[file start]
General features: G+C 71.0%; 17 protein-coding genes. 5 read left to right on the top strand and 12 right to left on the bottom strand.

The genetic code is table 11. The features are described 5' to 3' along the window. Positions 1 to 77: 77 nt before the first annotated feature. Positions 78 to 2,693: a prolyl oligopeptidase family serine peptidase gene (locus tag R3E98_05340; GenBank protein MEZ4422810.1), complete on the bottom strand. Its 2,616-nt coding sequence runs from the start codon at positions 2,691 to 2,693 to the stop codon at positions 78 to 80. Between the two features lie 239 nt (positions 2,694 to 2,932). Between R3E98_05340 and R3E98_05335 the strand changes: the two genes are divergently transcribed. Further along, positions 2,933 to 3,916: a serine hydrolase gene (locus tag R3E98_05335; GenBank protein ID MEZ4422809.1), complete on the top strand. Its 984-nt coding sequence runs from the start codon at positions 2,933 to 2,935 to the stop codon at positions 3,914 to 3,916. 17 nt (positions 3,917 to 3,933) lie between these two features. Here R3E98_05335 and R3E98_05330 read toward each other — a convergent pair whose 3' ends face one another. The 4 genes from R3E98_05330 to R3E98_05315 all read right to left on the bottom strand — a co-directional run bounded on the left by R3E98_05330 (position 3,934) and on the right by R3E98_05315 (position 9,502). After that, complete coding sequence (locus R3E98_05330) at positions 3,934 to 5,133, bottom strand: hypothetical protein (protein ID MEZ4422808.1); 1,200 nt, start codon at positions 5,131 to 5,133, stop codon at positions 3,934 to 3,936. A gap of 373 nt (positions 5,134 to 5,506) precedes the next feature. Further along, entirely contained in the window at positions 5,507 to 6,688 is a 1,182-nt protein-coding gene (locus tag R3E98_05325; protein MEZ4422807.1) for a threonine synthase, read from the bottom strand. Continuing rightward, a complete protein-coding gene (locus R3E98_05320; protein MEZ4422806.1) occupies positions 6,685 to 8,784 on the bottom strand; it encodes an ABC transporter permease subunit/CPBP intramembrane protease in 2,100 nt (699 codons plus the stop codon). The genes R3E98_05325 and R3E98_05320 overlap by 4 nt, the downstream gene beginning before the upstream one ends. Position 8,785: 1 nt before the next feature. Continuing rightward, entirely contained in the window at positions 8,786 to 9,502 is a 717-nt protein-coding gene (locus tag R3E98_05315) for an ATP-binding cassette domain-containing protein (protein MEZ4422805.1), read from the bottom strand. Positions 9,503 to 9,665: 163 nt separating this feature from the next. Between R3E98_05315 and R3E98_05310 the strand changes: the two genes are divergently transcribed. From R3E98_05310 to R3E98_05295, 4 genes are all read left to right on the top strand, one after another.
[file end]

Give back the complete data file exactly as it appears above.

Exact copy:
General features: G+C 71.0%; 17 protein-coding genes. 5 read left to right on the top strand and 12 right to left on the bottom strand.

The genetic code is table 11. The features are described 5' to 3' along the window. Positions 1 to 77: 77 nt before the first annotated feature. Positions 78 to 2,693: a prolyl oligopeptidase family serine peptidase gene (locus tag R3E98_05340; GenBank protein MEZ4422810.1), complete on the bottom strand. Its 2,616-nt coding sequence runs from the start codon at positions 2,691 to 2,693 to the stop codon at positions 78 to 80. Between the two features lie 239 nt (positions 2,694 to 2,932). Between R3E98_05340 and R3E98_05335 the strand changes: the two genes are divergently transcribed. Further along, positions 2,933 to 3,916: a serine hydrolase gene (locus tag R3E98_05335; GenBank protein ID MEZ4422809.1), complete on the top strand. Its 984-nt coding sequence runs from the start codon at positions 2,933 to 2,935 to the stop codon at positions 3,914 to 3,916. 17 nt (positions 3,917 to 3,933) lie between these two features. Here R3E98_05335 and R3E98_05330 read toward each other — a convergent pair whose 3' ends face one another. The 4 genes from R3E98_05330 to R3E98_05315 all read right to left on the bottom strand — a co-directional run bounded on the left by R3E98_05330 (position 3,934) and on the right by R3E98_05315 (position 9,502). After that, complete coding sequence (locus R3E98_05330) at positions 3,934 to 5,133, bottom strand: hypothetical protein (protein ID MEZ4422808.1); 1,200 nt, start codon at positions 5,131 to 5,133, stop codon at positions 3,934 to 3,936. A gap of 373 nt (positions 5,134 to 5,506) precedes the next feature. Further along, entirely contained in the window at positions 5,507 to 6,688 is a 1,182-nt protein-coding gene (locus tag R3E98_05325; protein MEZ4422807.1) for a threonine synthase, read from the bottom strand. Continuing rightward, a complete protein-coding gene (locus R3E98_05320; protein MEZ4422806.1) occupies positions 6,685 to 8,784 on the bottom strand; it encodes an ABC transporter permease subunit/CPBP intramembrane protease in 2,100 nt (699 codons plus the stop codon). The genes R3E98_05325 and R3E98_05320 overlap by 4 nt, the downstream gene beginning before the upstream one ends. Position 8,785: 1 nt before the next feature. Continuing rightward, entirely contained in the window at positions 8,786 to 9,502 is a 717-nt protein-coding gene (locus tag R3E98_05315) for an ATP-binding cassette domain-containing protein (protein MEZ4422805.1), read from the bottom strand. Positions 9,503 to 9,665: 163 nt separating this feature from the next. Between R3E98_05315 and R3E98_05310 the strand changes: the two genes are divergently transcribed. From R3E98_05310 to R3E98_05295, 4 genes are all read left to right on the top strand, one after another.